Hypnotherapy used to enhance sporting performance is not dissimilar to Sport Psychology. Indeed, they can be difficult to separate as they both work with behaviour and the unconscious mind to varying degrees.
The key difference is that Sports Psychology aims to make small changes and improvements over a long period, whereas Sports Hypnosis achieves major changes in a much shorter time scale.
Sports Hypnosis is far more effective in getting rapid results. In fact a lot of the most effective techniques (such as visualisation) used in Sports psychology are themselves forms of hypnosis, even though many Psychologists are unaware of the fact.
Sports Hypnosis works directly with the subconscious mind, the part of the mind that controls our actions and behaviours, so changes are effected quickly. This is extremely important to sports people who need to achieve “the zone” when competing.
The Sporting Mind
There are three factors that influence our sporting ability; our fitness, our technical skills and our mental skills. Although many sports performers will spend a lot of their time on their fitness and technical skills, the mental side of the game is often neglected. And yet it is amazing how good we can be at using our minds to work against us. Even before we start an activity, we can often find a number of reasons for failure – doubt, bad weather, lack of practice, tiredness, anxiety, stress – and we find ourselves living up (or ‘down’) to our expectations.
Essentially, we can find ourselves performing badly because we are not using our minds in a positive way. As a result, we can form limiting beliefs about ourselves which leave us expecting failure rather than success.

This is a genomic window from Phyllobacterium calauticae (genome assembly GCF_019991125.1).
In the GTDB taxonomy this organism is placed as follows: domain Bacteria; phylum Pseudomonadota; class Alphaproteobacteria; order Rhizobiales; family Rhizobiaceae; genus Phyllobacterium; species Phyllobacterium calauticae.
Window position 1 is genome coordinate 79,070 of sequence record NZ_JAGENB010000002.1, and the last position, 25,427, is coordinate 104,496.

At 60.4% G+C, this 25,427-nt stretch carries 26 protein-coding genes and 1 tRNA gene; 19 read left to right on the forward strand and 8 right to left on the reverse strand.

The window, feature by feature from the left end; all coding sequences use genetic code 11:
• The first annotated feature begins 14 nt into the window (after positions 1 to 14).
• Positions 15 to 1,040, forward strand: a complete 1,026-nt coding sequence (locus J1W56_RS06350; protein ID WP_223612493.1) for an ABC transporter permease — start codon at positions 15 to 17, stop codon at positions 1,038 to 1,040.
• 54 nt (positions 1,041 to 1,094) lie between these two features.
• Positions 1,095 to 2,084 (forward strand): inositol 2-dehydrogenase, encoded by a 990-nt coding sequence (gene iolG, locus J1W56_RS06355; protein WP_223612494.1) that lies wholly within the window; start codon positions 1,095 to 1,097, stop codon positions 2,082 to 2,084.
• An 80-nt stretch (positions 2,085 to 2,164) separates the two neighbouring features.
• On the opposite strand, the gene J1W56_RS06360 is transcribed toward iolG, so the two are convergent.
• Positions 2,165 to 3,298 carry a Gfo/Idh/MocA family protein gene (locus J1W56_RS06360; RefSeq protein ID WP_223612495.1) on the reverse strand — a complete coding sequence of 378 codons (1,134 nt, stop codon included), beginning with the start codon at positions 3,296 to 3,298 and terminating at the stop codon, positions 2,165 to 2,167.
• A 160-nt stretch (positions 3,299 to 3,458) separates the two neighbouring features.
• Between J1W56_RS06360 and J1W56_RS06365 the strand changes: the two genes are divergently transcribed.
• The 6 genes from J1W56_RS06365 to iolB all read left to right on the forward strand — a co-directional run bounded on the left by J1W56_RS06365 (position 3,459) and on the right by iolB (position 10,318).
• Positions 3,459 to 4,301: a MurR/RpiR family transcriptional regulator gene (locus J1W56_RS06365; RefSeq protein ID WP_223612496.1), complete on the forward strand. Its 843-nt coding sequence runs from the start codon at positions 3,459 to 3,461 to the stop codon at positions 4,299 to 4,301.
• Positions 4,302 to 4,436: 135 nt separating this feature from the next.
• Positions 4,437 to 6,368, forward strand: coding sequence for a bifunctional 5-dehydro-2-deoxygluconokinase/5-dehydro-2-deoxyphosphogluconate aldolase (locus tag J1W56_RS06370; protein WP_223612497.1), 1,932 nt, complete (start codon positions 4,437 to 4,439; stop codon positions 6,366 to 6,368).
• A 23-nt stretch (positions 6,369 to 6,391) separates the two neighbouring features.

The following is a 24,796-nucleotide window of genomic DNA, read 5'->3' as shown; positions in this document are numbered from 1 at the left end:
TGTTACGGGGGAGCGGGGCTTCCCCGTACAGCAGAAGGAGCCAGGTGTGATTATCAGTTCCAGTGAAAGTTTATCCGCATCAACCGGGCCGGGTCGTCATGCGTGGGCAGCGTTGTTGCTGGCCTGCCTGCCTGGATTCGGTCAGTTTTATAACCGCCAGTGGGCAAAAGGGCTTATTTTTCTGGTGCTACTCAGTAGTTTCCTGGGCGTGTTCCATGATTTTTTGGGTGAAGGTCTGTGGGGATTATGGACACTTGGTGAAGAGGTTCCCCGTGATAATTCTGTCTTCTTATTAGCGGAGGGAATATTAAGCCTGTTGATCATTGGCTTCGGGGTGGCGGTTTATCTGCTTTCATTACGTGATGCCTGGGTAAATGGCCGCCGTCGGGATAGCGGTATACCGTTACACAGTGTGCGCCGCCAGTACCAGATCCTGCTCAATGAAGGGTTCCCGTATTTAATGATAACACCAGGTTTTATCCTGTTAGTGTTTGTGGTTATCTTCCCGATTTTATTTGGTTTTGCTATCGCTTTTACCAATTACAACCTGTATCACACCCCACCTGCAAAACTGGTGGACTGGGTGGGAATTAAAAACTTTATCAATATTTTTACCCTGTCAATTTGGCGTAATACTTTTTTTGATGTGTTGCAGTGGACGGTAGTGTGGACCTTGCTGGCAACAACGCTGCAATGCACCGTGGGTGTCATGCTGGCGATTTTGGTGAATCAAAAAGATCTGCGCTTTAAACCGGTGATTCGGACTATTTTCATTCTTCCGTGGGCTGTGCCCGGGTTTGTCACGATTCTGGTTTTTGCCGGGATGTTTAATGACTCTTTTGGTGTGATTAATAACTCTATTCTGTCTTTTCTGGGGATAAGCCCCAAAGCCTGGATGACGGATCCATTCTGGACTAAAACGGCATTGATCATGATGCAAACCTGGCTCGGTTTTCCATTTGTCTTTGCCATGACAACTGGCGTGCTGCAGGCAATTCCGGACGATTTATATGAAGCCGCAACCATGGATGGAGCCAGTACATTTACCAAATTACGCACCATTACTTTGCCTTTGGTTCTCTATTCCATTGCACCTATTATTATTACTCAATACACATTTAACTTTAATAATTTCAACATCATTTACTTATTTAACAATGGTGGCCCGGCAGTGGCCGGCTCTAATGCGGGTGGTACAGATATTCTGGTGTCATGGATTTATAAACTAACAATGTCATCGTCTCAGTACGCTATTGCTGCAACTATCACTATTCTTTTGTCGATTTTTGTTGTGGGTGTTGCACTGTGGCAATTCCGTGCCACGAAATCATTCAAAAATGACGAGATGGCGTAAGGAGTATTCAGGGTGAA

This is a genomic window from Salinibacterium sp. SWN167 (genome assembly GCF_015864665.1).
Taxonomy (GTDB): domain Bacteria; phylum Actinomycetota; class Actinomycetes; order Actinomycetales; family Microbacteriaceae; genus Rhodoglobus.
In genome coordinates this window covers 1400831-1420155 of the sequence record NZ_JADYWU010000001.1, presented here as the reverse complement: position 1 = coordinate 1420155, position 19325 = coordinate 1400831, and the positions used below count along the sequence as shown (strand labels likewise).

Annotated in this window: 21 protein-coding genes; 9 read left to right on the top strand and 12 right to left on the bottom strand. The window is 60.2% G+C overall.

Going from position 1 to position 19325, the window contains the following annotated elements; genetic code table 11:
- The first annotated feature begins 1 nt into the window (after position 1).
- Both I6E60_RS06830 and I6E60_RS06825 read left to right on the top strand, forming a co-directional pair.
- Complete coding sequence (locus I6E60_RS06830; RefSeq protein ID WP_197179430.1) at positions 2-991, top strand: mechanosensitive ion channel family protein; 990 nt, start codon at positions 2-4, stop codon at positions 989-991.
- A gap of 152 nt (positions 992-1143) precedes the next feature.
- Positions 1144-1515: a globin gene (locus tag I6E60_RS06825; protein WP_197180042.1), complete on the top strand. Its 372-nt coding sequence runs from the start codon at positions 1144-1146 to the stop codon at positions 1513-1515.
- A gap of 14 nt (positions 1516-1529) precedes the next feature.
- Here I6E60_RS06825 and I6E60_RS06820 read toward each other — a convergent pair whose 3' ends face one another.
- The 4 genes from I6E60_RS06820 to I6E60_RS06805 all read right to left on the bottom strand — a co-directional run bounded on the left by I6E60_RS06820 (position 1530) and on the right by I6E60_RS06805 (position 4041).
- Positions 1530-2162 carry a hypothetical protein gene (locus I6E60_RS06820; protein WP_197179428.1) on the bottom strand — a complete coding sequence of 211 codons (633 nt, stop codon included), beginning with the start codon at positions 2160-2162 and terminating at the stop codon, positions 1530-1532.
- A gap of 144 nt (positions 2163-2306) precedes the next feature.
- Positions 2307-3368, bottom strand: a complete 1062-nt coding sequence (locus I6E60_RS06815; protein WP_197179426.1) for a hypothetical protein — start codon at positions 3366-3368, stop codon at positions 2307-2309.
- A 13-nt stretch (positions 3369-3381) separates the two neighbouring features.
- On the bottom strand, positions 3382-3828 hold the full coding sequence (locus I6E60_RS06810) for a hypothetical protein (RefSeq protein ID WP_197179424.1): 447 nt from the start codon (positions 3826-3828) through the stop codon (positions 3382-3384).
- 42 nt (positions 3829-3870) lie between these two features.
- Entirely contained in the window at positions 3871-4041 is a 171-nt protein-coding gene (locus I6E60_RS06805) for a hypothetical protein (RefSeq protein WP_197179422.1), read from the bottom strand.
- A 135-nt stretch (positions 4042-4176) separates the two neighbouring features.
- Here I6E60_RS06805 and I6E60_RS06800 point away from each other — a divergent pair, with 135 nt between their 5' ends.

By changing how we use our minds – by enhancing self-belief, dealing with how we respond to committing errors, setting goals and maintaining a positive attitude – it is possible to make a significant impact on our performance levels.
Sport Psychology and Sports Hypnosis
There has been a long history of hypnosis in sport. Since 1956 (Melbourne Olympic games) the Russians have used hypnotic techniques extensively to improve performance and produce champions. You don’t need to look too far in any sport to find great champions using these techniques. The reason most of them don’t like to talk about it is because of the age-old myth that hypnosis is a magical power to make you do things. Athletes utilise many forms of scientific technology to improve their performance including equipment, training advances, nutrition and sports psychology which will usually include focusing and visualisation techniques, both of which are hypnotic techniques.
You don’t have to be a champion to use hypnosis. Anyone can learn and perfect simple, self-hypnosis techniques for:
- Mental imagery and future rehearsal of success (including effective techniques from areas like NLP)
- Focusing on success, strategy (how to get into the success zone when you need to)
- Overcoming mental blocks and barriers
- Reinforcing self-belief, motivation and positive thinking
The greatest of champions and athletes also tend to be the ones who have learned to think successfully, they have mastered the psychology of their individual sport.